Work Smarter, Not Harder: Simply the Most Efficient Way to Learn a Language

Raise your hand if you hate wasting time.

Now keep your hand up if you want to not only learn a language quickly but actually be able to speak and use it in your daily life.

While there are nearly as many “learn a language fast” hacks as there are language learners, one factor learners should be considering alongside speed is efficiency.

If you “learn” your target language in four quick weeks of vocabulary drills and memorization exercises, you haven’t spent awful much time on the language. You’ll almost certainly have little or nothing to show for those four weeks you did spend studying.

By the same token, as much as we want to be able to actually use and speak our languages, nobody is relishing the idea of five years of classes and daily practice to reach fluency.

To learn a language well, learning should be fun, focused and, most importantly, it shouldn’t be wasting a minute of your time.

This is where efficiency comes in.

Efficient, according to Oxford Dictionaries Online, means: “(Especially of a system or machine) achieving maximum productivity with minimum wasted effort or expense,” and as language learners, it’s what we should all be striving for.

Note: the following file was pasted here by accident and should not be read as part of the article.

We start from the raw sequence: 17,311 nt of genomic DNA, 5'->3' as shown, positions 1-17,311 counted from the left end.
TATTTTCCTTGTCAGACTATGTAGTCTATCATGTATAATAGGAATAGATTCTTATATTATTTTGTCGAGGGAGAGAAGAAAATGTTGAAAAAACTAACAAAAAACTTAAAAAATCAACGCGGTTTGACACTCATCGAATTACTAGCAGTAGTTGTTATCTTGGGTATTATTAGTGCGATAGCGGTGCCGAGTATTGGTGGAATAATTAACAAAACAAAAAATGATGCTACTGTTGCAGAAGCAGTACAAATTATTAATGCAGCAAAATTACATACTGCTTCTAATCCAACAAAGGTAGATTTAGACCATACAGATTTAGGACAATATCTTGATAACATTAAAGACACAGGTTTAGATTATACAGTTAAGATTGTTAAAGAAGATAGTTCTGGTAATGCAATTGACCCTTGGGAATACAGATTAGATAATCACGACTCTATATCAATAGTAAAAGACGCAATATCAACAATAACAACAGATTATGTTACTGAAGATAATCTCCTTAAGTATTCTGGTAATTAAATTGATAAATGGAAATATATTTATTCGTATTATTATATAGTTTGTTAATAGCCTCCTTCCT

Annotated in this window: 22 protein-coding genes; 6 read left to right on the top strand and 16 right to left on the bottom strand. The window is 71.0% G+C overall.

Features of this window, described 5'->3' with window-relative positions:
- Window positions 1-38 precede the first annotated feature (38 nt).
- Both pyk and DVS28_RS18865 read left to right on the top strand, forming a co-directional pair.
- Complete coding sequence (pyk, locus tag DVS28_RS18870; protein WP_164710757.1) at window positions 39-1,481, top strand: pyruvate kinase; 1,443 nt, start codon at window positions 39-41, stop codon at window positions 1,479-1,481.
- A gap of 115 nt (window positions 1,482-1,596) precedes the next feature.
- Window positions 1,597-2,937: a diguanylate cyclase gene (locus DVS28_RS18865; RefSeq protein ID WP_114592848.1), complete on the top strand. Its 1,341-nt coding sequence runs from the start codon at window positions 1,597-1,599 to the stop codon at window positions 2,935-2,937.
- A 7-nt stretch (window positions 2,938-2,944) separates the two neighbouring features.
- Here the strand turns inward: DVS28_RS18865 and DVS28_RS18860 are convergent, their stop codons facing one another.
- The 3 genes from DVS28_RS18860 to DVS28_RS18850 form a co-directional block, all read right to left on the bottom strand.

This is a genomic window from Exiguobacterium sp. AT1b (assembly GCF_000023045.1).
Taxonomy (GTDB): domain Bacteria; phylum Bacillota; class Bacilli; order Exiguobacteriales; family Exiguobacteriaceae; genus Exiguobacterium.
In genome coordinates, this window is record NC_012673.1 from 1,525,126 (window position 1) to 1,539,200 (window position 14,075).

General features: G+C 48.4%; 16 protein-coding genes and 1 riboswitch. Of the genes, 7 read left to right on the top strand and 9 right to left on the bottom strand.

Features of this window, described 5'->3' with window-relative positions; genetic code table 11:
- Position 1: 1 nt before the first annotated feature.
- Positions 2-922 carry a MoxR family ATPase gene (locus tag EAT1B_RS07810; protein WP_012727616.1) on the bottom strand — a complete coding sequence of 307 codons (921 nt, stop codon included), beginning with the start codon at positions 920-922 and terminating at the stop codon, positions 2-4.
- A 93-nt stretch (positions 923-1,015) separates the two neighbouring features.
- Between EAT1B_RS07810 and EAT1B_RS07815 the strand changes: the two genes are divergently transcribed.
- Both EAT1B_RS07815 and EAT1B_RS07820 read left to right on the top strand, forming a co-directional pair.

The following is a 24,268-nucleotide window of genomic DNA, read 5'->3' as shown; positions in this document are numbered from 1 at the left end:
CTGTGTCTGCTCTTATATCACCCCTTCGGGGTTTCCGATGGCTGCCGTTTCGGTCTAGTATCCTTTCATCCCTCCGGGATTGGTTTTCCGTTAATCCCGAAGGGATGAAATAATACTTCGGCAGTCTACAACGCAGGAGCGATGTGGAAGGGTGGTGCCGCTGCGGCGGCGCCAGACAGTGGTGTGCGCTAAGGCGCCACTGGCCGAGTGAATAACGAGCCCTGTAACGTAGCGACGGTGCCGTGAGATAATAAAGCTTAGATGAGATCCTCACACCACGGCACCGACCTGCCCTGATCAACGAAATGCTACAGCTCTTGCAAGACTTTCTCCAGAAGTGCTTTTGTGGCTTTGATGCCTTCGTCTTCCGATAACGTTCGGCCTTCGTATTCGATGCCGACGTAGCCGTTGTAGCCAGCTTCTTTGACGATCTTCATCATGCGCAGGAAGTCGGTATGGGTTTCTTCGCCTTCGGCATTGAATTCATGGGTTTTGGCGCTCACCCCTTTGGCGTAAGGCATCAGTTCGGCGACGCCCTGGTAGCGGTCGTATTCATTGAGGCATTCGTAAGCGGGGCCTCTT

If you want to not only learn a new language fast but also impress the natives with your mastery of it, you’ve got to stop wasting your time on counterproductive attitudes and activities now.

Four steps can take you from frustrated aspiring bilingual to efficient multilingual machine, and it all starts with attitude.

The Most Efficient Way to Learn a Language, Summed Up in 4 Steps

Step 1: Boost Your Language Learning Efficiency with a Quick Attitude Adjustment

Language learning is literally all in your head, so to do it right, you’ll need to make sure your head is screwed on straight.

All the research tells us that attitude is one of the most important factors in language learning, and that yours can make or break your language learning aspirations.